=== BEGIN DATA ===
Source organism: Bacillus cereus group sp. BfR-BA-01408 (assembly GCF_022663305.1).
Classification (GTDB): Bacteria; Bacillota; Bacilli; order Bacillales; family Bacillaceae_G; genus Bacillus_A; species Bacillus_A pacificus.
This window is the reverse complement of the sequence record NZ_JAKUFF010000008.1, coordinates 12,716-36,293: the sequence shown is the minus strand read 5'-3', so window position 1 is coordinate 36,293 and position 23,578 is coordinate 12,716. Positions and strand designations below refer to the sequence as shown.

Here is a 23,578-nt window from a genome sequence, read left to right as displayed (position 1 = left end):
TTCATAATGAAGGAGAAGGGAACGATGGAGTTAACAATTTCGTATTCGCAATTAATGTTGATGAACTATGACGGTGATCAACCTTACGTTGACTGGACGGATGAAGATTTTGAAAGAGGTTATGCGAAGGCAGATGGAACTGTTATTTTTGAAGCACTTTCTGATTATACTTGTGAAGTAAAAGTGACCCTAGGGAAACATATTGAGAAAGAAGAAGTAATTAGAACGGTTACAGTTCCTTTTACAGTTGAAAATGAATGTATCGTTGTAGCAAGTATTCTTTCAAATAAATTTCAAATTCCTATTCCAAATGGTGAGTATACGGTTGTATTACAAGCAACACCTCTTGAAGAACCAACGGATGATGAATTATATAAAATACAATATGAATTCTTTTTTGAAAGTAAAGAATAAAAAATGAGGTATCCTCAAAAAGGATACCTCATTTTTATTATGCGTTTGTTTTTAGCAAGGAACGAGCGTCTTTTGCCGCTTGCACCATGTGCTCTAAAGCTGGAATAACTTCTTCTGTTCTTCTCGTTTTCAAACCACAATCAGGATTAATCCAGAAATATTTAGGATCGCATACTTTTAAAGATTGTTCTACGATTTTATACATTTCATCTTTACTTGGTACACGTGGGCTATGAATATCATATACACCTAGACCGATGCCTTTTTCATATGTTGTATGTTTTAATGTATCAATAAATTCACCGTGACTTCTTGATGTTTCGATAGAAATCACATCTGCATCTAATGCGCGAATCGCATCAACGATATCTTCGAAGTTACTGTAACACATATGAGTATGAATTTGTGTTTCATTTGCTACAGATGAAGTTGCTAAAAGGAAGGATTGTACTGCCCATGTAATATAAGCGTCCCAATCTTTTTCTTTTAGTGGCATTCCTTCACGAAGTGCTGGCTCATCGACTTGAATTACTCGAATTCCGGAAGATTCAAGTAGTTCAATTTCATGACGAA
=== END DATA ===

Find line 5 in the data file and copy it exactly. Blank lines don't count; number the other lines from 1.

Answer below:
TTCATAATGAAGGAGAAGGGAACGATGGAGTTAACAATTTCGTATTCGCAATTAATGTTGATGAACTATGACGGTGATCAACCTTACGTTGACTGGACGGATGAAGATTTTGAAAGAGGTTATGCGAAGGCAGATGGAACTGTTATTTTTGAAGCACTTTCTGATTATACTTGTGAAGTAAAAGTGACCCTAGGGAAACATATTGAGAAAGAAGAAGTAATTAGAACGGTTACAGTTCCTTTTACAGTTGAAAATGAATGTATCGTTGTAGCAAGTATTCTTTCAAATAAATTTCAAATTCCTATTCCAAATGGTGAGTATACGGTTGTATTACAAGCAACACCTCTTGAAGAACCAACGGATGATGAATTATATAAAATACAATATGAATTCTTTTTTGAAAGTAAAGAATAAAAAATGAGGTATCCTCAAAAAGGATACCTCATTTTTATTATGCGTTTGTTTTTAGCAAGGAACGAGCGTCTTTTGCCGCTTGCACCATGTGCTCTAAAGCTGGAATAACTTCTTCTGTTCTTCTCGTTTTCAAACCACAATCAGGATTAATCCAGAAATATTTAGGATCGCATACTTTTAAAGATTGTTCTACGATTTTATACATTTCATCTTTACTTGGTACACGTGGGCTATGAATATCATATACACCTAGACCGATGCCTTTTTCATATGTTGTATGTTTTAATGTATCAATAAATTCACCGTGACTTCTTGATGTTTCGATAGAAATCACATCTGCATCTAATGCGCGAATCGCATCAACGATATCTTCGAAGTTACTGTAACACATATGAGTATGAATTTGTGTTTCATTTGCTACAGATGAAGTTGCTAAAAGGAAGGATTGTACTGCCCATGTAATATAAGCGTCCCAATCTTTTTCTTTTAGTGGCATTCCTTCACGAAGTGCTGGCTCATCGACTTGAATTACTCGAATTCCGGAAGATTCAAGTAGTTCAATTTCATGACGAA